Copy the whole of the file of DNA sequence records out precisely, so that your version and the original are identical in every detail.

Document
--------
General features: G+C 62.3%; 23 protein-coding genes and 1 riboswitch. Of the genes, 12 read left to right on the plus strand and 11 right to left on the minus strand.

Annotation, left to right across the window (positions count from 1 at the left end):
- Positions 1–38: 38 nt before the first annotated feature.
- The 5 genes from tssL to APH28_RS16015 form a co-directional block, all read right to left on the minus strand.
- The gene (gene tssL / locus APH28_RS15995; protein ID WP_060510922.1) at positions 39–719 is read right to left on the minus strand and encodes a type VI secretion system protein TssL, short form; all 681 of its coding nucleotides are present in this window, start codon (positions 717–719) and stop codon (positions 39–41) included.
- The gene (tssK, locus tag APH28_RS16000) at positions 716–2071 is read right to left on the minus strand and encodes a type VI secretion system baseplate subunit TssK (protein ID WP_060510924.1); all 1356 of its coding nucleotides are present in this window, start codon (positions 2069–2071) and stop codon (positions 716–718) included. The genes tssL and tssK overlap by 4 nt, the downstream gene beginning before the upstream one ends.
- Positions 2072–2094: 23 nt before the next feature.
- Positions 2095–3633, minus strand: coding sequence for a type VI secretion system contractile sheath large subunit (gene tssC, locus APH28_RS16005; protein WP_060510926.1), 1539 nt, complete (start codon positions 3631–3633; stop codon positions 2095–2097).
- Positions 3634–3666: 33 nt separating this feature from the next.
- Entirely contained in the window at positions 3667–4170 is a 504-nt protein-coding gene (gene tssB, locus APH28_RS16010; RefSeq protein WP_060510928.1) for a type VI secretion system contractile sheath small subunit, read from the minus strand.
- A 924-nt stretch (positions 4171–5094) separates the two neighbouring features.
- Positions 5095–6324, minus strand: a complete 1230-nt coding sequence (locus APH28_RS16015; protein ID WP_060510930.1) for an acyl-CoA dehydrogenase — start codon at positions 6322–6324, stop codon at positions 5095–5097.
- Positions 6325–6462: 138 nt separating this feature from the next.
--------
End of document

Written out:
General features: G+C 62.3%; 23 protein-coding genes and 1 riboswitch. Of the genes, 12 read left to right on the plus strand and 11 right to left on the minus strand.

Annotation, left to right across the window (positions count from 1 at the left end):
- Positions 1–38: 38 nt before the first annotated feature.
- The 5 genes from tssL to APH28_RS16015 form a co-directional block, all read right to left on the minus strand.
- The gene (gene tssL / locus APH28_RS15995; protein ID WP_060510922.1) at positions 39–719 is read right to left on the minus strand and encodes a type VI secretion system protein TssL, short form; all 681 of its coding nucleotides are present in this window, start codon (positions 717–719) and stop codon (positions 39–41) included.
- The gene (tssK, locus tag APH28_RS16000) at positions 716–2071 is read right to left on the minus strand and encodes a type VI secretion system baseplate subunit TssK (protein ID WP_060510924.1); all 1356 of its coding nucleotides are present in this window, start codon (positions 2069–2071) and stop codon (positions 716–718) included. The genes tssL and tssK overlap by 4 nt, the downstream gene beginning before the upstream one ends.
- Positions 2072–2094: 23 nt before the next feature.
- Positions 2095–3633, minus strand: coding sequence for a type VI secretion system contractile sheath large subunit (gene tssC, locus APH28_RS16005; protein WP_060510926.1), 1539 nt, complete (start codon positions 3631–3633; stop codon positions 2095–2097).
- Positions 3634–3666: 33 nt separating this feature from the next.
- Entirely contained in the window at positions 3667–4170 is a 504-nt protein-coding gene (gene tssB, locus APH28_RS16010; RefSeq protein WP_060510928.1) for a type VI secretion system contractile sheath small subunit, read from the minus strand.
- A 924-nt stretch (positions 4171–5094) separates the two neighbouring features.
- Positions 5095–6324, minus strand: a complete 1230-nt coding sequence (locus APH28_RS16015; protein ID WP_060510930.1) for an acyl-CoA dehydrogenase — start codon at positions 6322–6324, stop codon at positions 5095–5097.
- Positions 6325–6462: 138 nt separating this feature from the next.